N O T E S F R O M T H E S O U T H
The Riches We Hold
I spoke to author Arundhati Roy when she was in Durban for Time of the Writer
Made famous by one of he last great novels of the 20th century, Arundhati Roy didn’t quite expect the celebrity that came with the commercial and critical success of The God of Small Things. But she has singularly used that success as a distinctly political tool to shine a light on the machinations of the powerful against the powerless.
She has done so in numerous essays, in public appearances, in travels across the globe and, importantly, by sharing the rewards of her financial success; not in destructive blanket donations, but in small, carefully considered injections into resistance movements around the globe.
Now she is sitting in the Elizabeth Sneddon Theatre, Durban, on one of the first days of the city’s summer. She is an angelic imp with calm, wild eyes, her head shorn — so different from the publicity photograph that accompanied The God of Small Things. A haircut carrying whispers of catharsis and comfort and shades of effortless Coco Chanel
But we’re not supposed to notice when writers cut their hair, least of all when they are radically intelligent social commentators. Such observations should be reserved for rock stars and supermodels and David Beckham.
The cult of celebrity is pervasive and Roy knows that, much as she rejects the position of celebrity activist. She is a writer and it is her words, not her beautiful face, that have brought attention to the plights of millions. Before entering the political battlegrounds she now occupies, she wrote an extremely sad, exceedingly beautiful book that virtually everybody loved.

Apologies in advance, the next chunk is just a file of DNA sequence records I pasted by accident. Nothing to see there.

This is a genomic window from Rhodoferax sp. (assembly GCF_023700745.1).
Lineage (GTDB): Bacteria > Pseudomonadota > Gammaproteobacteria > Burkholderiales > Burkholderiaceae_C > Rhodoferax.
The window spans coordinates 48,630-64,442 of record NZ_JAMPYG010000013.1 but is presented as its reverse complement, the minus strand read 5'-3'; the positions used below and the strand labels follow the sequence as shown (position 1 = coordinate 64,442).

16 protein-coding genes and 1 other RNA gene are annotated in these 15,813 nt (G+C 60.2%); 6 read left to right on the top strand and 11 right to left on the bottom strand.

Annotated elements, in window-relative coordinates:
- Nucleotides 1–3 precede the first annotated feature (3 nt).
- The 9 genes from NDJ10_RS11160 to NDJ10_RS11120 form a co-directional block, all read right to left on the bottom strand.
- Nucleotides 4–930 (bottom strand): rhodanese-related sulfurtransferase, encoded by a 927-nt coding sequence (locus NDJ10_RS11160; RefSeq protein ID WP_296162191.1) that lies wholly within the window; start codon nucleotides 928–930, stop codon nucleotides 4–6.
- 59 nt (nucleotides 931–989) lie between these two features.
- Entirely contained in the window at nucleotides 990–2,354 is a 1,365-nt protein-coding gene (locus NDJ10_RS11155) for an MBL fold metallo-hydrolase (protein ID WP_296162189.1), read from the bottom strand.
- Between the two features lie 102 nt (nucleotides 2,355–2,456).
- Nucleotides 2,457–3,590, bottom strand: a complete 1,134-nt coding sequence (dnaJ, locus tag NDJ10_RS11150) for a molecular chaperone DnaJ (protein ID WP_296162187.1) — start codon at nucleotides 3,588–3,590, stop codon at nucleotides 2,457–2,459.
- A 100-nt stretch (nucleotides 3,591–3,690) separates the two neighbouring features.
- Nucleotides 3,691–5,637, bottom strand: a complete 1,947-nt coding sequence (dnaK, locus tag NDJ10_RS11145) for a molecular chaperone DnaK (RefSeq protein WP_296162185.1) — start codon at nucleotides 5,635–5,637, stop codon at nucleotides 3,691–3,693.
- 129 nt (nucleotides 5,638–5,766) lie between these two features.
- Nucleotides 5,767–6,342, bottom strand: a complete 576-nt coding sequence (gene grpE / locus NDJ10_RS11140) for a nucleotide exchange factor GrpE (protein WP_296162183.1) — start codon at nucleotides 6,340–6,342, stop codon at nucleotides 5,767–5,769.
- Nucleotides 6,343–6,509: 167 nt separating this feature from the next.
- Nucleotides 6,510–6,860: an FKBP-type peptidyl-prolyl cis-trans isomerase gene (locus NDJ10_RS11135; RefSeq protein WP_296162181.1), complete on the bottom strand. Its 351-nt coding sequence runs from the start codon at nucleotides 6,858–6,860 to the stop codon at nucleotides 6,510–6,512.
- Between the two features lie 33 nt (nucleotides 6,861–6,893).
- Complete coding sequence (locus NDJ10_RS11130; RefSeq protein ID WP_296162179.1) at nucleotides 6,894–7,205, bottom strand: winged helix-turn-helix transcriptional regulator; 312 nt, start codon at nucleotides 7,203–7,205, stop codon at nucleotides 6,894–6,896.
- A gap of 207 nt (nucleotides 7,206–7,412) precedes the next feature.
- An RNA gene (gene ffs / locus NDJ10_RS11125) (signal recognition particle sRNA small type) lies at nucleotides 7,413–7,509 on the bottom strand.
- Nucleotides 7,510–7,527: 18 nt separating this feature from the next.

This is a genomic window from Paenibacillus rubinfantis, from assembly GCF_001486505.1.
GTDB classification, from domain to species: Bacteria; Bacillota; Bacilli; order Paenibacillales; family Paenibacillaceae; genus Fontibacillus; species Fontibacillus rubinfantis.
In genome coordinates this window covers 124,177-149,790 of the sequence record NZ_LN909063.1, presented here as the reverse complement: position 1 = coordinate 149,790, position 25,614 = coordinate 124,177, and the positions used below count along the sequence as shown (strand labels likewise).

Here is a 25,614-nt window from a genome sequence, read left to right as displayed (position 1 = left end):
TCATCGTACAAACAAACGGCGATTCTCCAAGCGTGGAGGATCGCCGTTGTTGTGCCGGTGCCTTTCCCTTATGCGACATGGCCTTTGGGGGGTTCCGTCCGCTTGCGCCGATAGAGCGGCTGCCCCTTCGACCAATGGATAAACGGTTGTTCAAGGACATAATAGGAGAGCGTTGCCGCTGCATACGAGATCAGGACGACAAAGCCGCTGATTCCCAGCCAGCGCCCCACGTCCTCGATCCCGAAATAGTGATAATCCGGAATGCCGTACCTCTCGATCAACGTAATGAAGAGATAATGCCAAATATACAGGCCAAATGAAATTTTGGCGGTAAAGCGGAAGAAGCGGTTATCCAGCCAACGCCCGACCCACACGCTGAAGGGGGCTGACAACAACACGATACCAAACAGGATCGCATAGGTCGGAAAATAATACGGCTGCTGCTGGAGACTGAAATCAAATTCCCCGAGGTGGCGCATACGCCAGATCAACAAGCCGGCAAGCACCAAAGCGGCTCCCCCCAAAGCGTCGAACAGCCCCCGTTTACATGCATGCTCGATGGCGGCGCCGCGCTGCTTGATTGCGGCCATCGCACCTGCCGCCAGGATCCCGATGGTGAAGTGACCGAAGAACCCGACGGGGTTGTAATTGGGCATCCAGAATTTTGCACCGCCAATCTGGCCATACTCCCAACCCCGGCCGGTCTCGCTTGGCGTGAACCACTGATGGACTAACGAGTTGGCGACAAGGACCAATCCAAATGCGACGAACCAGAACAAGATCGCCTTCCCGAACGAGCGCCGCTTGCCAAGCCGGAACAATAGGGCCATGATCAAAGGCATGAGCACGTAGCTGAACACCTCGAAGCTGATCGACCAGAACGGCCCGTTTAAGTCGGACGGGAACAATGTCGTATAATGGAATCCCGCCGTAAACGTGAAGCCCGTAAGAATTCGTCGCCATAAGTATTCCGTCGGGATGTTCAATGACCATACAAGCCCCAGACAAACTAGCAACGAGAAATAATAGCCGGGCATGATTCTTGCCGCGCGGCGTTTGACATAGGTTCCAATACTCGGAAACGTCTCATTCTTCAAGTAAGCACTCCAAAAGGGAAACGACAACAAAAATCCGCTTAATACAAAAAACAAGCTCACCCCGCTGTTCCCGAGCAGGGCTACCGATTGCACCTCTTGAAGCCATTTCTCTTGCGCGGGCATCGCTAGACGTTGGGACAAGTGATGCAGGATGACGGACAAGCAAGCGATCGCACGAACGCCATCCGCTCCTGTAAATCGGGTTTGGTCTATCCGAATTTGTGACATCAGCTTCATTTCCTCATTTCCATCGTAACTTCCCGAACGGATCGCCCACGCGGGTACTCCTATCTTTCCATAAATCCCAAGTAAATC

Through that success, she acquired a platform to tell the world other stories. They were about nuclear warheads; massive, people-displacing, environmentally disastrous dams; monolithic nationalisms; and the multinationals that form a central thread in her almost real-time narrative.
When you are a successful, popular novelist writing about such things, all kinds of people demand that you talk about the things you write about. So talk she does, tirelessly, and with seemingly infinite charm and patience. To video cameras, to radio microphones, to audiences around the world. To me.
After our interview I wonder if Roy (who is 40 and looks 10 years younger) has always been this gracious, this contained, this at peace with herself, even as she wages with focused rage a war on the very fabric of the “aching, broken world” to which she wakes up each morning. Because this rage has somehow not made her bitter, has not skewed her arguments into the realm of moral propaganda.
These are simple facts, simple thoughts, simple things. No complex arguments need to be invoked. She also talks about how much of life contains joy and beauty. And underneath all her energy and focus and determination, I sense that it is this hugely positive take on life that drives her. Her dream of a better world that exists on different principles, away from the monolithic religion of capitalism and its super-rich apostles of the boardroom.